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Quebec man who ordered 2 murders gets 35 years in first consecutive sentences imposed in province

Benjamin Hudon-Barbeau was handed consecutive terms of life and 10 years. Laws in Quebec were changed in 2011 to allow for consecutive sentences in multiple murder cases.

A Quebec man convicted of ordering two murders and two attempted murders has been sentenced to 35 years in prison before he can become eligible for parole.

Benjamin Hudon-Barbeau was handed consecutive terms of life and 10 years.

The Crown prosecutor in the case said Wednesday it is the first time consecutive sentences have been imposed in Quebec since laws were changed in December 2011 to allow for them in multiple murder cases.

A jury found the 41-year-old guilty last November of first-degree murder, second-degree murder and two counts of attempted murder for having ordered attacks carried out by a hit man in 2012.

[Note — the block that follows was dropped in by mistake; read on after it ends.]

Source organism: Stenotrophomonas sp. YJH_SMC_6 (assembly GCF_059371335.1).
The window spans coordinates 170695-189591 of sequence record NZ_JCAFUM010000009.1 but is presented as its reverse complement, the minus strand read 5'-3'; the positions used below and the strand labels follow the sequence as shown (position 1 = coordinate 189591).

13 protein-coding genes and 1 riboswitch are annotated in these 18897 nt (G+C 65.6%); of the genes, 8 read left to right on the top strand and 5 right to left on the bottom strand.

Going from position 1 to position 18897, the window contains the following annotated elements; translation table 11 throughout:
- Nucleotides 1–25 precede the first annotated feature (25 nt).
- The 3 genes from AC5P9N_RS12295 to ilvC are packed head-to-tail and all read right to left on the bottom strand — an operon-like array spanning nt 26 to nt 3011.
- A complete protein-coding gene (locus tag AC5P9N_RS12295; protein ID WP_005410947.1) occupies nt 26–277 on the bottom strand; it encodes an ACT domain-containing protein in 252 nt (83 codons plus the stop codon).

The Crown had been seeking 50 years but says it is satisfied with the sentence, calling Hudon-Barbeau a danger to society who is no longer manageable.

Hudon-Barbeau is also known for his part in a spectacular helicopter escape from the Saint-Jerome detention centre in March 2013 for which he was sentenced in December to 16 years behind bars.

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